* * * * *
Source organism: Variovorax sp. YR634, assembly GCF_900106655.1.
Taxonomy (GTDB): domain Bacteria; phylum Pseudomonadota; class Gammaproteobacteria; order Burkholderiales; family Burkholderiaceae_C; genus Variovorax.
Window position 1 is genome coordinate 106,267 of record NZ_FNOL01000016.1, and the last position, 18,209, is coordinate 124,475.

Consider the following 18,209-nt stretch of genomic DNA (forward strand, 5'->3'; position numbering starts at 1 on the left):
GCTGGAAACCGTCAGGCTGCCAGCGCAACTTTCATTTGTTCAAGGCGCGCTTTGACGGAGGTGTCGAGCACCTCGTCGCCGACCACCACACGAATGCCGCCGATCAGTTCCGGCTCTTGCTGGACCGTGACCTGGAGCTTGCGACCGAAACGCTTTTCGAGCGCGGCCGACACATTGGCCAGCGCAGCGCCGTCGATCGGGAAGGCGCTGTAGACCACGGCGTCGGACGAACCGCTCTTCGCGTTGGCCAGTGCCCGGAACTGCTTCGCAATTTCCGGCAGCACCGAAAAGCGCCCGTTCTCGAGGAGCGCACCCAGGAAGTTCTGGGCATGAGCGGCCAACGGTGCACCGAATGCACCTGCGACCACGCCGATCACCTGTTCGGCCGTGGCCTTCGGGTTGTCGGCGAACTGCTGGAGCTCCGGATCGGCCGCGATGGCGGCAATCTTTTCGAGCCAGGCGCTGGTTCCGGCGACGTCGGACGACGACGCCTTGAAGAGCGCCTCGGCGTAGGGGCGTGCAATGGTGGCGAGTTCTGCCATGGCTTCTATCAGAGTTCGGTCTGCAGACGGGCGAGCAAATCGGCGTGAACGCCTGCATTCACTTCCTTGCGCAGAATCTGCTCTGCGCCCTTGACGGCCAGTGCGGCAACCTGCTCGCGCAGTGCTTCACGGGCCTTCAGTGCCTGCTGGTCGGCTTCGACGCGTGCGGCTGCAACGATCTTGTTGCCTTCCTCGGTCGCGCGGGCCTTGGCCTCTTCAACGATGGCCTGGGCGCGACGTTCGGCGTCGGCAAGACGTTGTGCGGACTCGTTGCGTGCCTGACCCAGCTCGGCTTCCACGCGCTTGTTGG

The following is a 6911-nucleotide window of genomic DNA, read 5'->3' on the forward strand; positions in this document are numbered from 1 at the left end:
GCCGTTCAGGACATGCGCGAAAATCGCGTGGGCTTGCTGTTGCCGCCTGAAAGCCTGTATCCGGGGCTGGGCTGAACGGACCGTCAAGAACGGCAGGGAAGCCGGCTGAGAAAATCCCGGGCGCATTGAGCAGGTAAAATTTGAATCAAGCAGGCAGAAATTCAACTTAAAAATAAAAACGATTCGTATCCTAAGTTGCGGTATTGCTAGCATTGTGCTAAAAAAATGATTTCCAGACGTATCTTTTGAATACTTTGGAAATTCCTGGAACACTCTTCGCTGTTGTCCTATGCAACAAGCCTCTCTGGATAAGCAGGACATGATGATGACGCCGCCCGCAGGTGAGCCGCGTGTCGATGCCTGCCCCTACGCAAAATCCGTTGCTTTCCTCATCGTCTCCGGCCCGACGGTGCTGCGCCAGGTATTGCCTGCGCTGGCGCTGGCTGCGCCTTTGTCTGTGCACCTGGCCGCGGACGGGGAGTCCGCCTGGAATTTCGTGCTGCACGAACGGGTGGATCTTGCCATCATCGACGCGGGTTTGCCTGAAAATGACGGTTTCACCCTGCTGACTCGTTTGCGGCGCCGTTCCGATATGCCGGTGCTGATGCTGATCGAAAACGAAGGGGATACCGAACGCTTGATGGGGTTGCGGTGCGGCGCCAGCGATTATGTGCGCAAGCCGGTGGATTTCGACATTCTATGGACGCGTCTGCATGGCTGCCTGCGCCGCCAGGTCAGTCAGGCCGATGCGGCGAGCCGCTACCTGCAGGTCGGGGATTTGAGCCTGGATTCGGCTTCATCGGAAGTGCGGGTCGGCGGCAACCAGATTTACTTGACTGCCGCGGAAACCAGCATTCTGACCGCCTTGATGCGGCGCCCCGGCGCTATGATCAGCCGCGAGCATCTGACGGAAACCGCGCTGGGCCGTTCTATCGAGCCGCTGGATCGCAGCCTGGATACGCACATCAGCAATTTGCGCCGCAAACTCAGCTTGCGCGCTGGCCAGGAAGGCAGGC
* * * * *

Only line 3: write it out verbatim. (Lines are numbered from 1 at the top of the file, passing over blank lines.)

Window position 1 is genome coordinate 106,267 of record NZ_FNOL01000016.1, and the last position, 18,209, is coordinate 124,475.